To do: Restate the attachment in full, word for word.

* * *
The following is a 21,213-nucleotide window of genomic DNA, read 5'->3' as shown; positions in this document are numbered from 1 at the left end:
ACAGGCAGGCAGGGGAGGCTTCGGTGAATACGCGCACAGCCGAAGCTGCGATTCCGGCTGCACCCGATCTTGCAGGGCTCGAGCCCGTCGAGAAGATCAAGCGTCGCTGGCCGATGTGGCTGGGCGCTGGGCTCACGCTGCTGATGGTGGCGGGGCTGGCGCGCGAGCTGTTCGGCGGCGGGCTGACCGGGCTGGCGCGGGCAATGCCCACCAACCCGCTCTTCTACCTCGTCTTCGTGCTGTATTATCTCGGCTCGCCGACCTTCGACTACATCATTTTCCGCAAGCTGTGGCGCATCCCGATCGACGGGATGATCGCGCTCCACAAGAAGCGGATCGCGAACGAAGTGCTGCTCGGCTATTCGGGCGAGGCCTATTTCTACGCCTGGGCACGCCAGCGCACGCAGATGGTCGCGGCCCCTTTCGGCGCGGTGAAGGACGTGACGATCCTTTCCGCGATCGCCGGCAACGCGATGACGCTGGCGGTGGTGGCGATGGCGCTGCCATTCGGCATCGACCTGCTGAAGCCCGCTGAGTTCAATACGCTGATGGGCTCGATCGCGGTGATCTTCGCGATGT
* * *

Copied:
The following is a 21,213-nucleotide window of genomic DNA, read 5'->3' as shown; positions in this document are numbered from 1 at the left end:
ACAGGCAGGCAGGGGAGGCTTCGGTGAATACGCGCACAGCCGAAGCTGCGATTCCGGCTGCACCCGATCTTGCAGGGCTCGAGCCCGTCGAGAAGATCAAGCGTCGCTGGCCGATGTGGCTGGGCGCTGGGCTCACGCTGCTGATGGTGGCGGGGCTGGCGCGCGAGCTGTTCGGCGGCGGGCTGACCGGGCTGGCGCGGGCAATGCCCACCAACCCGCTCTTCTACCTCGTCTTCGTGCTGTATTATCTCGGCTCGCCGACCTTCGACTACATCATTTTCCGCAAGCTGTGGCGCATCCCGATCGACGGGATGATCGCGCTCCACAAGAAGCGGATCGCGAACGAAGTGCTGCTCGGCTATTCGGGCGAGGCCTATTTCTACGCCTGGGCACGCCAGCGCACGCAGATGGTCGCGGCCCCTTTCGGCGCGGTGAAGGACGTGACGATCCTTTCCGCGATCGCCGGCAACGCGATGACGCTGGCGGTGGTGGCGATGGCGCTGCCATTCGGCATCGACCTGCTGAAGCCCGCTGAGTTCAATACGCTGATGGGCTCGATCGCGGTGATCTTCGCGATGT